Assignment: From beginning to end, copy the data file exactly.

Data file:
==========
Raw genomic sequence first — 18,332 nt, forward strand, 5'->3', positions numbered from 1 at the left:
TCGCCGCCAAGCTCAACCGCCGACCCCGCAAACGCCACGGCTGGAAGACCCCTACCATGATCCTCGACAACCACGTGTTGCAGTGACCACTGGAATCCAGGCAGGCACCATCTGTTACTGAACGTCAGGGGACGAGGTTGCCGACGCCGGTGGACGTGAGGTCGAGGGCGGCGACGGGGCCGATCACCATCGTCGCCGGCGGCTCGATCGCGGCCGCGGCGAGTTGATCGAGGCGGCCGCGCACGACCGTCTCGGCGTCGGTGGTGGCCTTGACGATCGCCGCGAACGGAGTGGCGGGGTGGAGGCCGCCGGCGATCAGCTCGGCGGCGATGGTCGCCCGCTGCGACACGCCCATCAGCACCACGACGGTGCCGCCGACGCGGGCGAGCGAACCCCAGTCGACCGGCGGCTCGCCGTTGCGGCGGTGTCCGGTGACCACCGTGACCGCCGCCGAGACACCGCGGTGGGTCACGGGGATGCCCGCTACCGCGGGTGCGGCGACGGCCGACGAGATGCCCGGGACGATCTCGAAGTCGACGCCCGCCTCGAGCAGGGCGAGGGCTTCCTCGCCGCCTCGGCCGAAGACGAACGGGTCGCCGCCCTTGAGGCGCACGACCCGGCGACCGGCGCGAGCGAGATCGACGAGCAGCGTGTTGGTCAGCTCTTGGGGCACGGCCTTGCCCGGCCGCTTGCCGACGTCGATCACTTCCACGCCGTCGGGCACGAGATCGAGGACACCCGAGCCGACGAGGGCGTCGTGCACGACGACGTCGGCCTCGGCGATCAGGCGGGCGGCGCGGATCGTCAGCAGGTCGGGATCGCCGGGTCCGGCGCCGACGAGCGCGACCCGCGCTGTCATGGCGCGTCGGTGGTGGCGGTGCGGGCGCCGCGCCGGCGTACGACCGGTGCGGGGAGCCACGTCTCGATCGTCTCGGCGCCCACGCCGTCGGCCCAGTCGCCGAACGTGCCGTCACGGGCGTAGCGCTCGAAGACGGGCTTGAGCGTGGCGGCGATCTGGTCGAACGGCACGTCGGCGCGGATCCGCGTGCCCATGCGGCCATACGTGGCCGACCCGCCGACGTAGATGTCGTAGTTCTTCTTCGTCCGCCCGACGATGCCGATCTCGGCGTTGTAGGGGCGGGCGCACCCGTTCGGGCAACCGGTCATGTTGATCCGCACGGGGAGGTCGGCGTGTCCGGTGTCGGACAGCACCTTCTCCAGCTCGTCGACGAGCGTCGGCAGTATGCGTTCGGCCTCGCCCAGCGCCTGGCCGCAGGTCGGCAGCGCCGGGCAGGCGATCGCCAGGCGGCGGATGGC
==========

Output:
Raw genomic sequence first — 18,332 nt, forward strand, 5'->3', positions numbered from 1 at the left:
TCGCCGCCAAGCTCAACCGCCGACCCCGCAAACGCCACGGCTGGAAGACCCCTACCATGATCCTCGACAACCACGTGTTGCAGTGACCACTGGAATCCAGGCAGGCACCATCTGTTACTGAACGTCAGGGGACGAGGTTGCCGACGCCGGTGGACGTGAGGTCGAGGGCGGCGACGGGGCCGATCACCATCGTCGCCGGCGGCTCGATCGCGGCCGCGGCGAGTTGATCGAGGCGGCCGCGCACGACCGTCTCGGCGTCGGTGGTGGCCTTGACGATCGCCGCGAACGGAGTGGCGGGGTGGAGGCCGCCGGCGATCAGCTCGGCGGCGATGGTCGCCCGCTGCGACACGCCCATCAGCACCACGACGGTGCCGCCGACGCGGGCGAGCGAACCCCAGTCGACCGGCGGCTCGCCGTTGCGGCGGTGTCCGGTGACCACCGTGACCGCCGCCGAGACACCGCGGTGGGTCACGGGGATGCCCGCTACCGCGGGTGCGGCGACGGCCGACGAGATGCCCGGGACGATCTCGAAGTCGACGCCCGCCTCGAGCAGGGCGAGGGCTTCCTCGCCGCCTCGGCCGAAGACGAACGGGTCGCCGCCCTTGAGGCGCACGACCCGGCGACCGGCGCGAGCGAGATCGACGAGCAGCGTGTTGGTCAGCTCTTGGGGCACGGCCTTGCCCGGCCGCTTGCCGACGTCGATCACTTCCACGCCGTCGGGCACGAGATCGAGGACACCCGAGCCGACGAGGGCGTCGTGCACGACGACGTCGGCCTCGGCGATCAGGCGGGCGGCGCGGATCGTCAGCAGGTCGGGATCGCCGGGTCCGGCGCCGACGAGCGCGACCCGCGCTGTCATGGCGCGTCGGTGGTGGCGGTGCGGGCGCCGCGCCGGCGTACGACCGGTGCGGGGAGCCACGTCTCGATCGTCTCGGCGCCCACGCCGTCGGCCCAGTCGCCGAACGTGCCGTCACGGGCGTAGCGCTCGAAGACGGGCTTGAGCGTGGCGGCGATCTGGTCGAACGGCACGTCGGCGCGGATCCGCGTGCCCATGCGGCCATACGTGGCCGACCCGCCGACGTAGATGTCGTAGTTCTTCTTCGTCCGCCCGACGATGCCGATCTCGGCGTTGTAGGGGCGGGCGCACCCGTTCGGGCAACCGGTCATGTTGATCCGCACGGGGAGGTCGGCGTGTCCGGTGTCGGACAGCACCTTCTCCAGCTCGTCGACGAGCGTCGGCAGTATGCGTTCGGCCTCGCCCAGCGCCTGGCCGCAGGTCGGCAGCGCCGGGCAGGCGATCGCCAGGCGGCGGATGGC